Steroid Injection Provides Short-Term Relief in Carpal Tunnel Syndrome

Carpal tunnel syndrome is becoming increasingly common among people in the western world. It’s caused by an irritation of the nerve, the median nerve, that runs from your forearm into the hand. It’s most often a repetitive stress injury, an overuse injury of the hand, although it may have other causes. Once it’s been diagnosed, treatment can consist of splinting, pain medications, injections of steroids, or even surgery.

The authors of this article investigated how effective steroid injections were for the treatment of carpal tunnel syndrome. To do this, researchers studied 32 patients who, between them all, had 48 hands with carpal tunnel syndrome. The researchers assessed the patients’ pain using the visual analog scale (zero to 10 rating, zero being no pain and 10 the worst pain ever), and the Korean version of the Boston Carpal Tunnel Syndrome Questionnaire (one to five rating, one is mildest function disruption and five is worst).

The researchers also evaluated the hands using electrodiagnostics, recording the electrical activity and electromyography (EMG), which measures how the electrical impulses are transmitted.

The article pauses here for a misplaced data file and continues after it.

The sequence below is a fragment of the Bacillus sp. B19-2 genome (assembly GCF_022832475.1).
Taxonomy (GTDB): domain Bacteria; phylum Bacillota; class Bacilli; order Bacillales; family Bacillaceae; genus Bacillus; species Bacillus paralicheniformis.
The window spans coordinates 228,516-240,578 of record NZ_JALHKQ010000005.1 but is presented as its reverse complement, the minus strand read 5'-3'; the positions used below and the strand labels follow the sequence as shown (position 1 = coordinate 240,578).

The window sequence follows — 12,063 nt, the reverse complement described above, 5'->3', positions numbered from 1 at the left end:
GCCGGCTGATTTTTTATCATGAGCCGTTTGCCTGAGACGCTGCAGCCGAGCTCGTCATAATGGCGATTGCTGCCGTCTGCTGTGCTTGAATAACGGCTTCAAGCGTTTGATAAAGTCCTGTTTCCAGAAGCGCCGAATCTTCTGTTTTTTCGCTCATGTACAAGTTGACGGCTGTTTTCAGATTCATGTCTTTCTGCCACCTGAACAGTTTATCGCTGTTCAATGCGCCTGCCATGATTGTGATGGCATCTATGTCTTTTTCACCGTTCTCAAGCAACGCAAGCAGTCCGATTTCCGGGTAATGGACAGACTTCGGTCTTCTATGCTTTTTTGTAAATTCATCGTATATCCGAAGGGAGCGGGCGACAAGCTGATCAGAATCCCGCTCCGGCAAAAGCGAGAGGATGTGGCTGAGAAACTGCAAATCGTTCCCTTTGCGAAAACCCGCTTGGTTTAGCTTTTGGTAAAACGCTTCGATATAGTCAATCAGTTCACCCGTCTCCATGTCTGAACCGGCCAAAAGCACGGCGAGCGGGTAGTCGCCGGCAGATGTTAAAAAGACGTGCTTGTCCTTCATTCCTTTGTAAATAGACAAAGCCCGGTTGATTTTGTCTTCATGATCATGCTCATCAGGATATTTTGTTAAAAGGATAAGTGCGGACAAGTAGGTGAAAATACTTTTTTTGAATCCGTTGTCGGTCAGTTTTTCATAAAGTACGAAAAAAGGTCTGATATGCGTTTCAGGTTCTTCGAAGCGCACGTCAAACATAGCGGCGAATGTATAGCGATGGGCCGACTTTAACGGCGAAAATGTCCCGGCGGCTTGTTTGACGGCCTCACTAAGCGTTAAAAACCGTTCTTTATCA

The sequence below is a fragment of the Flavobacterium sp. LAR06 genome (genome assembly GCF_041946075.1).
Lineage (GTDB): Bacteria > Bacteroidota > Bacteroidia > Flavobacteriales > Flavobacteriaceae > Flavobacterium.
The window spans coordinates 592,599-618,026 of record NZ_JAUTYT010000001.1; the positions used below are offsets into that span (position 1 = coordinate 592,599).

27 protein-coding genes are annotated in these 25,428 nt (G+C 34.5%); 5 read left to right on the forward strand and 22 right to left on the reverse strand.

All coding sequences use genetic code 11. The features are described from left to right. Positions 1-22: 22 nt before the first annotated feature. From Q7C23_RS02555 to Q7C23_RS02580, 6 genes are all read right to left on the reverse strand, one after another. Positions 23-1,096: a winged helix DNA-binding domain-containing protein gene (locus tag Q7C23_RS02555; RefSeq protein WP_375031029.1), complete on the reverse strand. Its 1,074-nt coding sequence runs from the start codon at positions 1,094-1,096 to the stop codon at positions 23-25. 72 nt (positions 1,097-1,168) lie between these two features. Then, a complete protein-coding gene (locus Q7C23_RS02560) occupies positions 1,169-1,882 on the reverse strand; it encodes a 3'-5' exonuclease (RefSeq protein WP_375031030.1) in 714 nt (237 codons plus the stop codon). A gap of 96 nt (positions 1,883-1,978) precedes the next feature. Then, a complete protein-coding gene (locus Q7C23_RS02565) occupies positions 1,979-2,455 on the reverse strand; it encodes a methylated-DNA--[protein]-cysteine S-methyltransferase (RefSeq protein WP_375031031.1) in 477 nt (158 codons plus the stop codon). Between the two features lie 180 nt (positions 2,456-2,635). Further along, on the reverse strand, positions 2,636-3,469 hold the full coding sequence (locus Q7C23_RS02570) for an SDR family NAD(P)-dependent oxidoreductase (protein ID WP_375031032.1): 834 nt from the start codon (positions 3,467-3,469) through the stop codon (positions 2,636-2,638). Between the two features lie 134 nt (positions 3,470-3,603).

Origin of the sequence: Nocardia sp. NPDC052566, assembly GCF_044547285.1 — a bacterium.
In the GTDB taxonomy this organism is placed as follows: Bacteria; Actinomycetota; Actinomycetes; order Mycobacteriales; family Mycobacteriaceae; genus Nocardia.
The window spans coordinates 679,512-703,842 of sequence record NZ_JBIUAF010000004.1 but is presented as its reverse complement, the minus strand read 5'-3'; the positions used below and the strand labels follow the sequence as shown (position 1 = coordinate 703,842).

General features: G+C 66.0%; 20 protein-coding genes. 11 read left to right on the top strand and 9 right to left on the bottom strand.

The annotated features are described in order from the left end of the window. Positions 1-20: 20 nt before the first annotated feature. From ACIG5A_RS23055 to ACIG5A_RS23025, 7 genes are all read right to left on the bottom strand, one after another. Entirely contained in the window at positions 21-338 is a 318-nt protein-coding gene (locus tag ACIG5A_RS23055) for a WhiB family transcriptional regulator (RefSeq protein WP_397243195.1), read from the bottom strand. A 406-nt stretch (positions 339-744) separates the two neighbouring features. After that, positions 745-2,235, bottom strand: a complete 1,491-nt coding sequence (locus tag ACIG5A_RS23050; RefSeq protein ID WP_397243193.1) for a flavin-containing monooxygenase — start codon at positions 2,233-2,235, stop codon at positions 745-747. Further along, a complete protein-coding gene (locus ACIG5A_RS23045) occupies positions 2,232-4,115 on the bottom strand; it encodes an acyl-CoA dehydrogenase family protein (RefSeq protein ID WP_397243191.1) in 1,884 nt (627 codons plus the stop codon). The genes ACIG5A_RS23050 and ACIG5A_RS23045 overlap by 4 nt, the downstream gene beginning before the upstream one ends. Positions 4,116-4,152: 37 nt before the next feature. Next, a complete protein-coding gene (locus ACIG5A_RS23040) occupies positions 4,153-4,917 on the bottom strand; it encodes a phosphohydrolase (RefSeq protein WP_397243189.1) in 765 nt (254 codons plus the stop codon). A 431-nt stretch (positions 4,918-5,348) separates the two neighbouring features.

When the patients received the steroid injections, they all received it with the same technique and solution.

The results of the study showed that although the steroid injection was helpful, there were limitations to the treatment. Patients with moderate or severe carpal tunnel syndrome did show good improvement when they were assessed for pain an function at four weeks and eight weeks after the injection. But, for patients with moderate carpal tunnel syndrome, testing with the electrodiagnosis showed improvement at four weeks but this was gone by eight weeks. For those with severe carpal tunnel syndrome, it wasn’t improved at either time period.

The authors concluded that steroid injections “are safe and effective treatment for temporary relief of symptoms associated with [carpal tunnel syndrome] in patients who have failed to improve with splinting and activity modification.” They point out, however, that the treatment doesn’t provide long-term results.